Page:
hogging; the land was apportioned among the people, and though it might be lost by debt or sold under stress, it was returned every 50 years to its original family ownership, at which time, called “The Year of Jubilee,” there was practically a new social beginning. The rise of great landlords and a moneyed class was impossible under such a system, although the interim of 50 years gave ample scope for individual initiative to assert itself under fair competitive conditions.
If, therefore, the Jews had retained their status as a nation, and had remained in Palestine under the Law of Moses, they would hardly have achieved the financial distinction which they have since won. Jews never got rich out of one another. Even in modern times they have not become rich out of each other but out of the nations among whom they dwelt. Jewish law permitted the Jew to do business with a Gentile on a different basis than that on which he did business with a brother Jew. What is called “the Law of the Stranger” was defined thus: “unto a stranger thou mayest lend upon usury; but unto thy brother thou shalt not lend upon usury.” Being dispersed among the nations, but never merging themselves with the nations and never losing a very distinctive identity, the Jew has had the opportunity to practice “the ethics of the stranger” for many centuries. Being strangers among strangers, and often among cruelly hostile strangers, they have found this law a compensating advantage. Still, this alone would not account for the Jew’s preeminence in finance. The explanation of that must be sought in the Jew himself, his vigor, resourcefulness and special proclivities.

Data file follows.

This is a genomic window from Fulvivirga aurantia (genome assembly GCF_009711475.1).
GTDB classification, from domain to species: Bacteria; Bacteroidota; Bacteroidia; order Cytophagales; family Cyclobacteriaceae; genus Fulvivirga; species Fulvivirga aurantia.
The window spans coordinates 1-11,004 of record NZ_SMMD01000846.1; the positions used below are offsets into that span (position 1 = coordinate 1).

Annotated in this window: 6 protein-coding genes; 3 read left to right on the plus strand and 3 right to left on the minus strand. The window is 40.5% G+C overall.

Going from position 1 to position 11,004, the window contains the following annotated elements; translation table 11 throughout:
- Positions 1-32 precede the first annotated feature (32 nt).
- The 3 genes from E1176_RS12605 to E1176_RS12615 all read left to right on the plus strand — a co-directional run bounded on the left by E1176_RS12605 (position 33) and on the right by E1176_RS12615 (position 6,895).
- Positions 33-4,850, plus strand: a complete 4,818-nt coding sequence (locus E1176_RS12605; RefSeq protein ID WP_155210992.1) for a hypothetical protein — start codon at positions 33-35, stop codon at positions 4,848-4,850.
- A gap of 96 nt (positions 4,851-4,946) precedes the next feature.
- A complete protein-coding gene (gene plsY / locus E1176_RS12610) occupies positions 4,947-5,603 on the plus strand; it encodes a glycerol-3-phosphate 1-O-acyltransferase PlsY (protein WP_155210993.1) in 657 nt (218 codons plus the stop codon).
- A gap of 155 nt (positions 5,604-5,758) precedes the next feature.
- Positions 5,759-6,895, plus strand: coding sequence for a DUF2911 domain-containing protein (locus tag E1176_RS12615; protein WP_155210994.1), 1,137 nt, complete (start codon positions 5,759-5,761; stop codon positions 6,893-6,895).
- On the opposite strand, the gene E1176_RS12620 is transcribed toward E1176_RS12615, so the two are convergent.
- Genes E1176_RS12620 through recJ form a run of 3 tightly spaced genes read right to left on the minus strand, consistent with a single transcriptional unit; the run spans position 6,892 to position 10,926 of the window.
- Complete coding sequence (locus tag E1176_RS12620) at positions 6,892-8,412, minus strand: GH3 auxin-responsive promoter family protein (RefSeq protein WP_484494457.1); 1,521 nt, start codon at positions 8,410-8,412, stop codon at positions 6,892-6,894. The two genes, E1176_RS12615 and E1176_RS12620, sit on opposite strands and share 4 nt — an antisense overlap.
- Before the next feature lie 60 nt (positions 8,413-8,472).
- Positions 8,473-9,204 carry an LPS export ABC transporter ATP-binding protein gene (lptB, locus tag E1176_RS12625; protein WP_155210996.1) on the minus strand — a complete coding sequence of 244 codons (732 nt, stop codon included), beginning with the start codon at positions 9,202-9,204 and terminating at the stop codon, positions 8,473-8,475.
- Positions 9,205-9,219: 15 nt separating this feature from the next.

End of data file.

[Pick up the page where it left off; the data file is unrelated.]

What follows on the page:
Very early in the Jewish story we discover the tendency of Israel to be a master nation, with other nations as its vassals. Notwithstanding the fact that the whole prophetic purpose with reference to Israel seems to have been the moral enlightenment of the world through its agency, Israel’s “will to mastery” apparently hindered that purpose. At least such would seem to be the tone of the Old Testament. Divinely ordered to drive out the Canaanites that their corrupt ideas might not contaminate Israel, the Jews did not obey, according to the old record. They looked over the Canaanitish people and perceived